It has been a little over a year since my father died. I did not write about it last year because I wanted to have some real time to reconcile and reflect before sharing my feelings online.
First and foremost, as I have healed, the consistent thing I have felt from the Holy Spirit is to be in gratitude for growing up in my parents home. I have constantly felt guided to reflect on the many, many blessings that have resulted from being the daughter of Richard and Carolyn Tripp.
A few that come to mind are being carefully and consistently taught the gospel of Jesus Christ in my daily life. I was also taught to love music, live theatre, good wholesome food crafted from scratch, gardening, and a family life that revolves around books and deep connections to extended family; wonderful grandparents, aunts, uncles, cousins, and friends.
So even though I have had many years of deep distress while covered with hives all over my body, wheezing with deblitating asthma, and filled with anxiety and stress, especially on the days that I have come to identify as anniversaries to particularly heinous trauma, the consistent position I have taken is to be in gratitude for being a part of my parents family.
I was threatened with a lawsuit twenty years ago when I first started yelling publicly about the family pattern sexual abuse in my extended family. One perpetrator was jailed because of my determination to report a crime to the police. Our Bishop as a mandatory reporter backed up my decision to tell the truth.
When I consider what has taken place with Josh Dugger and his families unwillingness to report his assaults to the proper authorities amidst a belief that an “in house” correction with clergy would fix his sexual addiction, I am more reconciled with past choices.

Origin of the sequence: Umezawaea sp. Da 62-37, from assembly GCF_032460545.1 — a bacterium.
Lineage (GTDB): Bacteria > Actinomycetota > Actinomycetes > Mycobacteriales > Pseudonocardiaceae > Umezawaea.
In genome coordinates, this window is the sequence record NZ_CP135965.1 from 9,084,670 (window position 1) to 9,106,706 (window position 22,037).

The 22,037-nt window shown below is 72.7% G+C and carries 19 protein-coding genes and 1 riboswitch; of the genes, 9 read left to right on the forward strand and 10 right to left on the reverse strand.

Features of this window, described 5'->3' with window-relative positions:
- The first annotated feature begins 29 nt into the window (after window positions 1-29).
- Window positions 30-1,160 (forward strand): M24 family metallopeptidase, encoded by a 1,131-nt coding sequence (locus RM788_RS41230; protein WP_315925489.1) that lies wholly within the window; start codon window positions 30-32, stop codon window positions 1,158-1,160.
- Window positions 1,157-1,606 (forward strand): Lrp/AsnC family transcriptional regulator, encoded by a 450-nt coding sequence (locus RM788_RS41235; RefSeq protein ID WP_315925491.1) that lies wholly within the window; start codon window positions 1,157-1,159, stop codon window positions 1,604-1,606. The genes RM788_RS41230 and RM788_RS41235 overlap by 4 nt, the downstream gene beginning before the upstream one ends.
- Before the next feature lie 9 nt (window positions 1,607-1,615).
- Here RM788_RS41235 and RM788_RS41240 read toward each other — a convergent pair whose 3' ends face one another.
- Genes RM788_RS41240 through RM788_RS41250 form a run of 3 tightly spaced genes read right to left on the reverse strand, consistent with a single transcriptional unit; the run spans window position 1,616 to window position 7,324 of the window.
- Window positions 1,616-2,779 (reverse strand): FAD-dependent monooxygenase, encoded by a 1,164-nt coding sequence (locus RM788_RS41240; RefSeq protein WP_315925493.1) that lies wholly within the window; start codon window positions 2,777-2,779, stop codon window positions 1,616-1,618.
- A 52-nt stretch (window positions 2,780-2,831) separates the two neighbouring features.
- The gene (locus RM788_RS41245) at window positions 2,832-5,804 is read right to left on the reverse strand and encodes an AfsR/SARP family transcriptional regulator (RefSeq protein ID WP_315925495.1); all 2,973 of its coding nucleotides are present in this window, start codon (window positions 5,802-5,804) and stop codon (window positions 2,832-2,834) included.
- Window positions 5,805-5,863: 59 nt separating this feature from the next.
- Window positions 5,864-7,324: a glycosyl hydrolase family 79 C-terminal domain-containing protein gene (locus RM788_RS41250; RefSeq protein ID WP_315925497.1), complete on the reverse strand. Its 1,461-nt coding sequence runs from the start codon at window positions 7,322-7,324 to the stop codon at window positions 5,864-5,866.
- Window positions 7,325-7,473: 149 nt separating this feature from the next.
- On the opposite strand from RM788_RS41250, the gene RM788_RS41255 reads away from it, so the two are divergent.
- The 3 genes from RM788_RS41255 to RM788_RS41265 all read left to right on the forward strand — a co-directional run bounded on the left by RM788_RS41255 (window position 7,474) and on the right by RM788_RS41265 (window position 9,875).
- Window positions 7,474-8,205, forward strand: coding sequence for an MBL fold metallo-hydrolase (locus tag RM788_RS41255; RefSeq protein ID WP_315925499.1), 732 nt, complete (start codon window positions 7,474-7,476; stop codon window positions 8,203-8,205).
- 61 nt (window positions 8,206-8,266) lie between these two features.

The uncle who threatened to sue me if I did not shut up is dead, so I am not too concerned about him. But he has children and my own siblings have suggested legalities around my speech on this issue of my Father being a pedofile. They feel passionate about preserving his “legacy”.
My dad used my various bouts of mental illness as cover for his crimes against me. He said to me early on that I should not tell anyone about my psychotic break because he thought no one would understand. I believe he instinctively knew that people would understand too well what was the source of my deep distress and so he was very happy to shove the whole thing under the rug and if it came up at all he talked about the chemical imbalances in my brain which were being “fixed” with drugs.
I have found that almost all who have heard my story have been kind.
And they want to help.
My dear friend Jeanie died last month. She paid me the high compliment of believing my claims against my Dad. She believed them enough that she confronted him to his face on my behalf. I will never be able to thank her enough for this act of bravery. Her solidarity with me gave me the courage to move forward with my healing knowing she had my back.
Her death dredged up many dark and loathsome memories. But once those passed, I felt my mind flooded with the good stuff. There is always the good stuff to remember and revel in.
Always the music.
Annie, Saturdays Warrior, Dancing in the living room to Barry Manilows Copa Cabana.
The Wiz! Brand New Day.
Tubing down the hill out back, ice skating on the Rouge River, the playhouse, and mowing the lawn with the riding mower.
These are the memories of my childhood.
When we moved to Colorado Jeanie watched over me and mothered me while I had my second baby, my third baby and she invited us to her home to celebrate major holidays. I often saw her in the Denver Temple when we went to serve and it was in the Denver Temple that I told her the truth about my Dad being a child molester.
Now that I am more fully integrated into my life as a grandmother and being a senior with many happy years to come winking in the distance, my only desire at this point is to contribute to the healing of those who likewise suffer with the many layers of distress around sexual trauma.